In presenting his report (which has already been published), the Commissioner thanked Mrs. Southorn, the Commissioner of Girl Guides, for the use of Sandilands' Hut for the meeting.
   He mentioned that Mr. E.Cock had promised to take over the office of President on the expiry of Dr. Kotewall's tenure of office at the end of the present year.
   He also referred with regret the loss of the services of Lieutenant C.G.H.Christian and Messrs. C.Campkin and S.A.Sweet, all assistant commissioners.
   The report was seconded by Mr. M.K.Lo and adopted.

Treasurer's Report.

   In presenting his report, the Hon. Treasurer pointed to the meagre figure of $360 represented by subscriptions for the year. Having regard to the population of Hong Kong, he said, one would expect that amount would be a much larger one. While admitting that times were not prosperous, he refused to believe that $360 was all that the Colony would give to this worthy cause like the Boy Scouts' movement, and he took this opportunity of again appealing most strongly to the public for their kind support.


   Dr. Kotowall said:-
   Permit me first of all to thank His Excellency, the Chief Scout for his kind reference to me.
   This is the seventh time I am addressing you as President of the Hong Kong Boy Scouts Association, and I thank you for the great honour you have done me by reelecting me to the office for yet another year. In looking back over my connection with the Association, I recall how Sir Cecil Clementi first wrote and urged me to take up the position, and how I finally, with some reluctance, yielded to the wishes of himself and of the Rev. G.T.Waldegrave; for although I had myself the interests of the Boy Scouts movement very much at Heart, I felt that the many calls upon my time would not permit me to devote as much energy to the Association as its President should devote. During all these years I have felt that my time has been taken up so largely with other public interests that I have not been able to serve the Association to the extent that I could wish. About a months ago I informed the Commissioner and the Executive Committee that I did not desire to stand again as President, but on the express wish of Mr. Waldegrave, of the Vice President Mr. Cock, and of the Executive Committee, I consented to serve, if re-elected, for one more year on the understanding that it would have to be the last, I assure you that in desiring to be relieved of this office, I do so not because of any abatement of interest in the Association on my part, but because I feel that new blood should be enlisted for such a responsible position, the holder of which should be able to devote much more time to the Association than I have been able to do.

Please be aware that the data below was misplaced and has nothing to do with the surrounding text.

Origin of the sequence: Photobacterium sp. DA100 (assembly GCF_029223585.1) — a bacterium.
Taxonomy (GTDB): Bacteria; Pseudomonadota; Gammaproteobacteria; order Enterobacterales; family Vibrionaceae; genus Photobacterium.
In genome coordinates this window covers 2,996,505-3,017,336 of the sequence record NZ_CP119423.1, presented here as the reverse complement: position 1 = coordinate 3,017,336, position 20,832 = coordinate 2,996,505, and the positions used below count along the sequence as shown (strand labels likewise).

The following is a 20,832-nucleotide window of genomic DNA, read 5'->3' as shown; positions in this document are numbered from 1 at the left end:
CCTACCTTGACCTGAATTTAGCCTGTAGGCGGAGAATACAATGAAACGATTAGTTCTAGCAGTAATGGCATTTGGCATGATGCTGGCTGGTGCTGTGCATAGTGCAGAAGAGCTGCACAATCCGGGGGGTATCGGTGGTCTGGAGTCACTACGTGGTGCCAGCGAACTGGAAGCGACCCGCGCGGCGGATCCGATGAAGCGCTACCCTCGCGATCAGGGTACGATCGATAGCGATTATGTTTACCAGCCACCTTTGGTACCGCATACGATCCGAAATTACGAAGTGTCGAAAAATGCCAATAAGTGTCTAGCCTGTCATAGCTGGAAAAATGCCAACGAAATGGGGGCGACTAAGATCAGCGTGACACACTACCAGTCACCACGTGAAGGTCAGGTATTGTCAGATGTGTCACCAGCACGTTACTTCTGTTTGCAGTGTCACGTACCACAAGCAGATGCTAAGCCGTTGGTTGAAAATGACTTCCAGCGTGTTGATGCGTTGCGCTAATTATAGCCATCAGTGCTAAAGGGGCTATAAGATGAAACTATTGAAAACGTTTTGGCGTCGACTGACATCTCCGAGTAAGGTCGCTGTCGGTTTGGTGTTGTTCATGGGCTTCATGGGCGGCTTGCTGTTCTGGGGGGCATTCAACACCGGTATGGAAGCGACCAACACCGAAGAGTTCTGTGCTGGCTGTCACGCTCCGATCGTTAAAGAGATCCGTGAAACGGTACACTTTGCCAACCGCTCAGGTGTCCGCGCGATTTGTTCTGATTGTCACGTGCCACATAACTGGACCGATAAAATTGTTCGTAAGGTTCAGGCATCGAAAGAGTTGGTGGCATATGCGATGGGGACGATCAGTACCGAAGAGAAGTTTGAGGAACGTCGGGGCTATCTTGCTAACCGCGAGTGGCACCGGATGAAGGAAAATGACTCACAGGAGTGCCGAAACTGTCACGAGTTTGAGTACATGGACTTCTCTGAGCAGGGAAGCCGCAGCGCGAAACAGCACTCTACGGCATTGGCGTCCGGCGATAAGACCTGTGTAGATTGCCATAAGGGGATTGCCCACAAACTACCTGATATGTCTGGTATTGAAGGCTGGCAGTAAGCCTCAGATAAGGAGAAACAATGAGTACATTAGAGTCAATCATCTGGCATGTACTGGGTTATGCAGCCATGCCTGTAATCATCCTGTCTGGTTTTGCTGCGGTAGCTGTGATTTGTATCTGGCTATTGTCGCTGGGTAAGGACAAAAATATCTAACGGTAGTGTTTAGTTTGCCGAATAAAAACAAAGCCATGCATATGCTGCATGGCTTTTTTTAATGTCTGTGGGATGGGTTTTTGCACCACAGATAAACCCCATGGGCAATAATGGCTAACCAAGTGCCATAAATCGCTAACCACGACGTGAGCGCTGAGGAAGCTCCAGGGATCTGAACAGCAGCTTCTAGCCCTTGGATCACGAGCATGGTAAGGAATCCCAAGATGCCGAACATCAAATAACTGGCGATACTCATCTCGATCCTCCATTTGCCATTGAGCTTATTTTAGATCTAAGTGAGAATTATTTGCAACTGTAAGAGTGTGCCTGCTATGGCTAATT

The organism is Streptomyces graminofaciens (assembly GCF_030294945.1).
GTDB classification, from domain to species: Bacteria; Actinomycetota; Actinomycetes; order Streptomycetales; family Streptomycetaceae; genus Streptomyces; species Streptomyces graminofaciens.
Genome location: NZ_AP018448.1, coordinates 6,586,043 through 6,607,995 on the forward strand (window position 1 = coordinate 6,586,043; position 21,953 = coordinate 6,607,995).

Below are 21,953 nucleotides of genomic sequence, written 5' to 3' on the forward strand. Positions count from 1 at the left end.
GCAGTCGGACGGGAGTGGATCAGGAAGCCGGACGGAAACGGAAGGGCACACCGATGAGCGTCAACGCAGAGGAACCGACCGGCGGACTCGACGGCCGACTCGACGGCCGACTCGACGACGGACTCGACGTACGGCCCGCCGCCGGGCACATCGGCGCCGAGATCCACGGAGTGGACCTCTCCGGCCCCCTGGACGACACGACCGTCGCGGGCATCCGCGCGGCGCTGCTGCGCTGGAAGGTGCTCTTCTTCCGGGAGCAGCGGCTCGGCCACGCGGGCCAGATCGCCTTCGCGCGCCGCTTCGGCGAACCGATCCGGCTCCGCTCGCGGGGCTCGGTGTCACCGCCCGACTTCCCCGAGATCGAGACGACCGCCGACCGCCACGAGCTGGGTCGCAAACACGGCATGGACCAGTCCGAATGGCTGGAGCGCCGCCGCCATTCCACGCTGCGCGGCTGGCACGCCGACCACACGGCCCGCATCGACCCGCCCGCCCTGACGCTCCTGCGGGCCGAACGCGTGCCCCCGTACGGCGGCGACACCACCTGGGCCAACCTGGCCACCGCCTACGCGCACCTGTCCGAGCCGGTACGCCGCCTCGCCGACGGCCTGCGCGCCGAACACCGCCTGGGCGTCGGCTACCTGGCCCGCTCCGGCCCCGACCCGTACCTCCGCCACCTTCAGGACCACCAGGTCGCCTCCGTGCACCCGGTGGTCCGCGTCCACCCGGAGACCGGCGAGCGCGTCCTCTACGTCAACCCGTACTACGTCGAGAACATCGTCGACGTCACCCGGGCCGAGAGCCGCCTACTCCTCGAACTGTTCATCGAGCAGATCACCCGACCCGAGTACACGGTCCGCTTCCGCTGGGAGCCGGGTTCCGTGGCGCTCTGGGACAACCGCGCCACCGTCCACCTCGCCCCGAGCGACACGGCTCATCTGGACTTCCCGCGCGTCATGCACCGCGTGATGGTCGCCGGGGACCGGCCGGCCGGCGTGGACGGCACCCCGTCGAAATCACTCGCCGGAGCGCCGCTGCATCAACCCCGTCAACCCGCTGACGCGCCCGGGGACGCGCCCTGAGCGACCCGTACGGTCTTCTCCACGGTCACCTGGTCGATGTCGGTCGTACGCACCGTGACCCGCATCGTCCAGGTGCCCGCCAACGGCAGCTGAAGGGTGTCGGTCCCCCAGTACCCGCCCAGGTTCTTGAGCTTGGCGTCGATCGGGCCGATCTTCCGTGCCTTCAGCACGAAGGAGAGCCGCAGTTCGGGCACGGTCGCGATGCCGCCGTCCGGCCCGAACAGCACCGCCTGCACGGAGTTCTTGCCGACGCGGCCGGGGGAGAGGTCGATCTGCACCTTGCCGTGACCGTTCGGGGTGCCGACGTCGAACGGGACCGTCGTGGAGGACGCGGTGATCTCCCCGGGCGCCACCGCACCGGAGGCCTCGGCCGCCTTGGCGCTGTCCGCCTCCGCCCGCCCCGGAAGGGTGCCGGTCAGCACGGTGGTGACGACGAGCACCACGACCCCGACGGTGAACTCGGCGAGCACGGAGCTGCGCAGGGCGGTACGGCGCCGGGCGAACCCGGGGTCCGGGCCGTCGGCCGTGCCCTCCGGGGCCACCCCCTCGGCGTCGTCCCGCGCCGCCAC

We have all heard with great pleasure the Commissioner's report for the past year. It is gratifying that the Boy Scouts movement in the Colony has shown another year of steady progress, had that the material is considered to be good by the Commissioner who, I know, sets a high standards for efficiency.

The Problem of Officers.

   The number of Scouts, which has risen by 56, could have been even larger but for the shortage of officers. I can quite understand why in the past, men well fitted for these responsible positions have abstained from offering their services. The duties are rather arduous, and those who are prepared to undertake them must read up a great deal undergo much severe training, and most of all, give up the time necessary for the purpose. This means self denial and, to a large extent, tying oneself down to fixed times with the boys. The Commissioner expects, and rightly so, that once a man consents to become a Scout officer he should allow nothing to interfere with his time table except illness or business of an important and unavoidable nature. Mr. Waldegrave is of the opinion, in which I thoroughly concur, that it is not fair to the boys or to the movement for officers to be irregular in the performance of their duties; for the boys, while easily infected with enthusiasm and ready to learn under one whom they recognise as competent and keen, would just as easily detect slackness in an officer, and be liable to become slack themselves when not properly directed. But exacting as our requirements are, I hope that there will be sufficient public spirited men who will come forward to help us for the sake of the younger generations. Scouting, no doubt, demands much, but it gives more, and it is well worth our while to make some sacrifice for it. I therefore appeal to those who are eligible to make the sacrifice.